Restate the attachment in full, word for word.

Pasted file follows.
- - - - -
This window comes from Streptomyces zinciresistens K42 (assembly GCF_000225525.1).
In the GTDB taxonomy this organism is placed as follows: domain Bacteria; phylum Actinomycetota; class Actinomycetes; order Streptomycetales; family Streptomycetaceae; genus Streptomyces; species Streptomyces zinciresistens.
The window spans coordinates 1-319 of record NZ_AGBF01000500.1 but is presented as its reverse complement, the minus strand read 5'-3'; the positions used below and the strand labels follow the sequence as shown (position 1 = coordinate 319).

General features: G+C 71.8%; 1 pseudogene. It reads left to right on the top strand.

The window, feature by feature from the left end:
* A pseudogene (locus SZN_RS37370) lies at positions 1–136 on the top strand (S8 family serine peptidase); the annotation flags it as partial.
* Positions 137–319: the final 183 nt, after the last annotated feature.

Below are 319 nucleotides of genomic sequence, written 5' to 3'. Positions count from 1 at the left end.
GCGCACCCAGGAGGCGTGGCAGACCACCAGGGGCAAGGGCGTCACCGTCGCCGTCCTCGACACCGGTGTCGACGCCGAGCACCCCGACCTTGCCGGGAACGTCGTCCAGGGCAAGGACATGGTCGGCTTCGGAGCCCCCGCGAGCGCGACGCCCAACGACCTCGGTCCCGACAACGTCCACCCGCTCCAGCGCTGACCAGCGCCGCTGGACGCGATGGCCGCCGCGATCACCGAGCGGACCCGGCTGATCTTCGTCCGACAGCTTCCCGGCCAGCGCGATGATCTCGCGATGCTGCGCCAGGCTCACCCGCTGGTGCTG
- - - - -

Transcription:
This window comes from Streptomyces zinciresistens K42 (assembly GCF_000225525.1).
In the GTDB taxonomy this organism is placed as follows: domain Bacteria; phylum Actinomycetota; class Actinomycetes; order Streptomycetales; family Streptomycetaceae; genus Streptomyces; species Streptomyces zinciresistens.
The window spans coordinates 1-319 of record NZ_AGBF01000500.1 but is presented as its reverse complement, the minus strand read 5'-3'; the positions used below and the strand labels follow the sequence as shown (position 1 = coordinate 319).

General features: G+C 71.8%; 1 pseudogene. It reads left to right on the top strand.

The window, feature by feature from the left end:
* A pseudogene (locus SZN_RS37370) lies at positions 1–136 on the top strand (S8 family serine peptidase); the annotation flags it as partial.
* Positions 137–319: the final 183 nt, after the last annotated feature.

Below are 319 nucleotides of genomic sequence, written 5' to 3'. Positions count from 1 at the left end.
GCGCACCCAGGAGGCGTGGCAGACCACCAGGGGCAAGGGCGTCACCGTCGCCGTCCTCGACACCGGTGTCGACGCCGAGCACCCCGACCTTGCCGGGAACGTCGTCCAGGGCAAGGACATGGTCGGCTTCGGAGCCCCCGCGAGCGCGACGCCCAACGACCTCGGTCCCGACAACGTCCACCCGCTCCAGCGCTGACCAGCGCCGCTGGACGCGATGGCCGCCGCGATCACCGAGCGGACCCGGCTGATCTTCGTCCGACAGCTTCCCGGCCAGCGCGATGATCTCGCGATGCTGCGCCAGGCTCACCCGCTGGTGCTG